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Half-way through term already

Sir David Bell

Sir David Bell KCB

As we reach the half-way point in the term, I thought I would share one or two more personal reflections on life around the University.

With so much going on, it is important that we communicate as effectively as possible. Hence, 'In brief' our new all-staff monthly newsletter which summarises all the information you need to know in one place, including key developments and consultations.

The Ask the Board events are coming up next week. The focus there will be the Research Excellence Framework (REF) 2014 but there will be an opportunity for you to raise ask questions and discuss other matters too.

I have been involved in a number of really interesting things since Christmas. These have included becoming President of the Association for Science Education at their annual conference on campus in early January, opening the new informal study space for students at London Road, and visiting Rothamsted Research to explore further collaborations between our two institutions in agriculture, food and related disciplines.

It was good too that I found myself, with colleagues, appointing a new Head for the Institute of Education, as well as getting involved in career mentoring for students (ably supported by many of our alumni).

I have also enjoyed our public lectures. Professor Lynne Murray gave an excellent one on the subject of The Psychology of Babies. Just last week, Professor Mona Siddiqui from the University of Edinburgh delivered a thought-provoking and powerful Chaplaincy Lecture looking at interfaith relations.

As with all such lectures this year, there was an excellent attendance. That demonstrates to me that there is a real appetite in the community to hear much more about all that we do as a University.

I had the honour to participate in the History Department's Hiroshima@70 event which commemorated and, indeed celebrated, our longstanding links with the University of Hiroshima. In the early 1950s, Reading donated some books and seedlings to Hiroshima. This was in response to the Japanese university's request for help in the aftermath of the dropping of the atomic bomb in 1945.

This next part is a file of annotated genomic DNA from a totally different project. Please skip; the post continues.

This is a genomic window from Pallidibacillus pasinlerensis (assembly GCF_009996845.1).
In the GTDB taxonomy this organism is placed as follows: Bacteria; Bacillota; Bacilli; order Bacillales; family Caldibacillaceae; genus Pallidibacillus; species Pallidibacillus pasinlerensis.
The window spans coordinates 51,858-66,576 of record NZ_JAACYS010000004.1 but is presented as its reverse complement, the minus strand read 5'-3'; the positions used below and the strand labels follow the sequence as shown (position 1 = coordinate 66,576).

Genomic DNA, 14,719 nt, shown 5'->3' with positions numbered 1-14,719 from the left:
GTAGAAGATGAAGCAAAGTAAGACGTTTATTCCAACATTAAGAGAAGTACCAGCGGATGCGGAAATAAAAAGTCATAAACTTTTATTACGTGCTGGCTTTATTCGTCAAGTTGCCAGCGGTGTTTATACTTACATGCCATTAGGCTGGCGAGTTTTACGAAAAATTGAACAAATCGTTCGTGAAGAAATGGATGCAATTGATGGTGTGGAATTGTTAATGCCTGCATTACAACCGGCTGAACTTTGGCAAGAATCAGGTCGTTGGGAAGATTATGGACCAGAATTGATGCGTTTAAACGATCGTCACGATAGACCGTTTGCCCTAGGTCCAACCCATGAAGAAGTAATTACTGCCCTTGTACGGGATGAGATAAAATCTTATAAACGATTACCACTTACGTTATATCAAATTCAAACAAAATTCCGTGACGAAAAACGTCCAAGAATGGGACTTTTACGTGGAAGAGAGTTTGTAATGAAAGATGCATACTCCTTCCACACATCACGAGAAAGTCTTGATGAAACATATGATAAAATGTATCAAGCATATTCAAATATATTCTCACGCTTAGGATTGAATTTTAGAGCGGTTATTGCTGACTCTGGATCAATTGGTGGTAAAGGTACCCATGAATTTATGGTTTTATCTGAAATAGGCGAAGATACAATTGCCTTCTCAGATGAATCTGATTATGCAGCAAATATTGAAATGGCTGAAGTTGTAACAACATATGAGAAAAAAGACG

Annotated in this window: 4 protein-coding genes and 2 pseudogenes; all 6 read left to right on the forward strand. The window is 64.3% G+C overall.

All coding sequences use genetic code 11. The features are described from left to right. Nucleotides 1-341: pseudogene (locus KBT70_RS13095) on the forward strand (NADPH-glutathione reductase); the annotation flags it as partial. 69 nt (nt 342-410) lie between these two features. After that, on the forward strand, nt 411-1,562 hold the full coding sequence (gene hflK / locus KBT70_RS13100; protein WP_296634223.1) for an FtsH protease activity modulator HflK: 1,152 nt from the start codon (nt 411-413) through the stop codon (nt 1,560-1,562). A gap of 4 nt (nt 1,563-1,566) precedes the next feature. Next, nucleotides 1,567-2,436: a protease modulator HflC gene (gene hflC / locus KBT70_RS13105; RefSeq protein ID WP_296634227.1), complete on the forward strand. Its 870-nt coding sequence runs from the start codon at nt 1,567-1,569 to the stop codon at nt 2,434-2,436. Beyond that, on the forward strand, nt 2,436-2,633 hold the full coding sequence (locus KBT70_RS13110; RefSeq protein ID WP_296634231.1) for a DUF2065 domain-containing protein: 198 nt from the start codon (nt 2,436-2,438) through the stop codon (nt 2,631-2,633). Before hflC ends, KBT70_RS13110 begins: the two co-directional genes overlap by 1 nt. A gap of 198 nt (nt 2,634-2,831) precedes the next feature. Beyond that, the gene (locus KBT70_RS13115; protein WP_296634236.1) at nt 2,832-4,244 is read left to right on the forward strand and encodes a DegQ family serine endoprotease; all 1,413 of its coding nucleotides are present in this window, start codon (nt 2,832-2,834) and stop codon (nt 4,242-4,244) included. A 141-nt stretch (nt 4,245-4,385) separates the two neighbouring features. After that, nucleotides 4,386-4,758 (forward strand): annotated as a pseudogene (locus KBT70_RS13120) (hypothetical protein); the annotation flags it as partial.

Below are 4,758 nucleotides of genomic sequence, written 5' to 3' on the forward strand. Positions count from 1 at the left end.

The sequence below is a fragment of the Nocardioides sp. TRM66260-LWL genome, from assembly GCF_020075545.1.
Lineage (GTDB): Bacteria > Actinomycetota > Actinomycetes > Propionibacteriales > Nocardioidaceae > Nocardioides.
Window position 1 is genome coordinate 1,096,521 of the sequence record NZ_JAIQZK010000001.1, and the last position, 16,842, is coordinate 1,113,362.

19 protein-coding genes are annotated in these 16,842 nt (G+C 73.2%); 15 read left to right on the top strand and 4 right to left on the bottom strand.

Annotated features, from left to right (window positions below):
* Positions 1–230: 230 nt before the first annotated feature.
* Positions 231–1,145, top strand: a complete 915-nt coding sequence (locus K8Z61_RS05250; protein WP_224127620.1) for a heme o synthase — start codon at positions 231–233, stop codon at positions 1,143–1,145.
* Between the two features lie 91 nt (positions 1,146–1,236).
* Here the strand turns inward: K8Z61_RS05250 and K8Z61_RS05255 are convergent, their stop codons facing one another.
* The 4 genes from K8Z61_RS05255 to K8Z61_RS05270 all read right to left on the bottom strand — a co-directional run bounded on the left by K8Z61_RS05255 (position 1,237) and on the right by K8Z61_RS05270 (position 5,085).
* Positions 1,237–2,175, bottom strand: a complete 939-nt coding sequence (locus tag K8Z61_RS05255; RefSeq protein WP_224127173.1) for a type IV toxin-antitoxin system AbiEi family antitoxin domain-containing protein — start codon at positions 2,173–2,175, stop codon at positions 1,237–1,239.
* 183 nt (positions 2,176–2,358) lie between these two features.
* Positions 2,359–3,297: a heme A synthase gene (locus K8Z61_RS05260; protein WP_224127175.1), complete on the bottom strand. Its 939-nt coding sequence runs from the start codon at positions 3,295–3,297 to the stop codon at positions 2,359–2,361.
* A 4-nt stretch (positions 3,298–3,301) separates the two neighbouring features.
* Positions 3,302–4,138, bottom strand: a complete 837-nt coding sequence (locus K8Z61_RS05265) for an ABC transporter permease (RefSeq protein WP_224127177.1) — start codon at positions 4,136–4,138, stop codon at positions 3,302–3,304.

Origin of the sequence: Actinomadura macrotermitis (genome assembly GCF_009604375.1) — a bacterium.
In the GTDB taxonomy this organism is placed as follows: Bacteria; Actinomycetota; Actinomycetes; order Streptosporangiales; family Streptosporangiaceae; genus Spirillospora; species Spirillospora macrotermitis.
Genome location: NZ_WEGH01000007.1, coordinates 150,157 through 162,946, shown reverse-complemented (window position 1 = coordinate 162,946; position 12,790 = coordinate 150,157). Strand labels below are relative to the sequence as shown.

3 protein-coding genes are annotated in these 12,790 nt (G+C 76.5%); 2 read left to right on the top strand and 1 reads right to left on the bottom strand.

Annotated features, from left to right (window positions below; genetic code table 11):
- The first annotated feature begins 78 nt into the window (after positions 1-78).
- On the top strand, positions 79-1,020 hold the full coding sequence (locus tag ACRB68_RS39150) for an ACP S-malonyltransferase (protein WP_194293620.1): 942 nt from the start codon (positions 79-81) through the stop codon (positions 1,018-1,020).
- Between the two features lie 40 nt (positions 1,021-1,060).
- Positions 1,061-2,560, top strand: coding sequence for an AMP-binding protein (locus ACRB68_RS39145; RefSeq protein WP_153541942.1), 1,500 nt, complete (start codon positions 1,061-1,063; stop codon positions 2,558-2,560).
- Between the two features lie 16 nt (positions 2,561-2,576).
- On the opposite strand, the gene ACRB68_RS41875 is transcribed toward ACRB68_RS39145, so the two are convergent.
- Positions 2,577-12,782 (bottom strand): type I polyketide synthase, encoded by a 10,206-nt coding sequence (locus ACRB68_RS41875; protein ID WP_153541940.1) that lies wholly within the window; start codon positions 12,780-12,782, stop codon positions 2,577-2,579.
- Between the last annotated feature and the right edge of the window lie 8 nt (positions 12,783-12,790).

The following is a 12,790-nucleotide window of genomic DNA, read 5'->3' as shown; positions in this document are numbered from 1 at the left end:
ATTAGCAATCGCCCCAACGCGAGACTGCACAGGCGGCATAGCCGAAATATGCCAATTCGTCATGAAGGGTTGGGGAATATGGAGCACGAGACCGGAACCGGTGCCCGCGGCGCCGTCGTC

In 2011, we received a gift of some roof tiles that survived the Hiroshima blast, along with a complete set of manga - or cartoon - comics.

One 'curiosity' highlighted at the Hiroshima event by Professor Patrick Major was the University's own connection to the nuclear age. On the Earley Gate side of campus is a structure just behind the Agriculture building. Built in 1953, it was intended to be Regional Seat of Government (RSG) 6, should London have been attacked and destroyed.

As weapons of mass destruction became more powerful, RSG6 would not have been able to provide the necessary protection. So, the facility had to move fully underground in a new structure that was at Warren Row, to the north-east of Reading. At least I know where to hide if things get tough on campus!

Finally, this is a busy period for Visit Days. Thank you to everyone who has played, and is continuing to play a part in the success of these events. Certainly the feedback I received on Saturday was incredibly positive, with many guests commenting on just how welcome they had been made to feel here at Reading.

Sir David Bell KCB
University of Reading

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